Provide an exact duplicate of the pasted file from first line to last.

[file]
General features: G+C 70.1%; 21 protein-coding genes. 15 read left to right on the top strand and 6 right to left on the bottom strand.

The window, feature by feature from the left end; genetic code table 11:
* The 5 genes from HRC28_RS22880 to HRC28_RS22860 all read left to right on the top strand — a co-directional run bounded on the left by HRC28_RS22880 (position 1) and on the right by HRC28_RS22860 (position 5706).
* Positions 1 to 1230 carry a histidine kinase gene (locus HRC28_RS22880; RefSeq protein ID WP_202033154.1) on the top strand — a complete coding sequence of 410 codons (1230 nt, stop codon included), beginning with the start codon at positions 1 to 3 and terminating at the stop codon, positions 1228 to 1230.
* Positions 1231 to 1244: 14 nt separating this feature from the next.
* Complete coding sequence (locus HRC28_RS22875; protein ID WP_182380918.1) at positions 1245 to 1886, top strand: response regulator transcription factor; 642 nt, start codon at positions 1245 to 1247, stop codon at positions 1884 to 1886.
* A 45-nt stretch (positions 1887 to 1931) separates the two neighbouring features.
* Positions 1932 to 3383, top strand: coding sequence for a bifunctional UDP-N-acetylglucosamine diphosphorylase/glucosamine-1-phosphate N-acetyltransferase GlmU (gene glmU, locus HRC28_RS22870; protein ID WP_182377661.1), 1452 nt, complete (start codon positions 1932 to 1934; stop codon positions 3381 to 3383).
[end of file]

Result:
General features: G+C 70.1%; 21 protein-coding genes. 15 read left to right on the top strand and 6 right to left on the bottom strand.

The window, feature by feature from the left end; genetic code table 11:
* The 5 genes from HRC28_RS22880 to HRC28_RS22860 all read left to right on the top strand — a co-directional run bounded on the left by HRC28_RS22880 (position 1) and on the right by HRC28_RS22860 (position 5706).
* Positions 1 to 1230 carry a histidine kinase gene (locus HRC28_RS22880; RefSeq protein ID WP_202033154.1) on the top strand — a complete coding sequence of 410 codons (1230 nt, stop codon included), beginning with the start codon at positions 1 to 3 and terminating at the stop codon, positions 1228 to 1230.
* Positions 1231 to 1244: 14 nt separating this feature from the next.
* Complete coding sequence (locus HRC28_RS22875; protein ID WP_182380918.1) at positions 1245 to 1886, top strand: response regulator transcription factor; 642 nt, start codon at positions 1245 to 1247, stop codon at positions 1884 to 1886.
* A 45-nt stretch (positions 1887 to 1931) separates the two neighbouring features.
* Positions 1932 to 3383, top strand: coding sequence for a bifunctional UDP-N-acetylglucosamine diphosphorylase/glucosamine-1-phosphate N-acetyltransferase GlmU (gene glmU, locus HRC28_RS22870; protein ID WP_182377661.1), 1452 nt, complete (start codon positions 1932 to 1934; stop codon positions 3381 to 3383).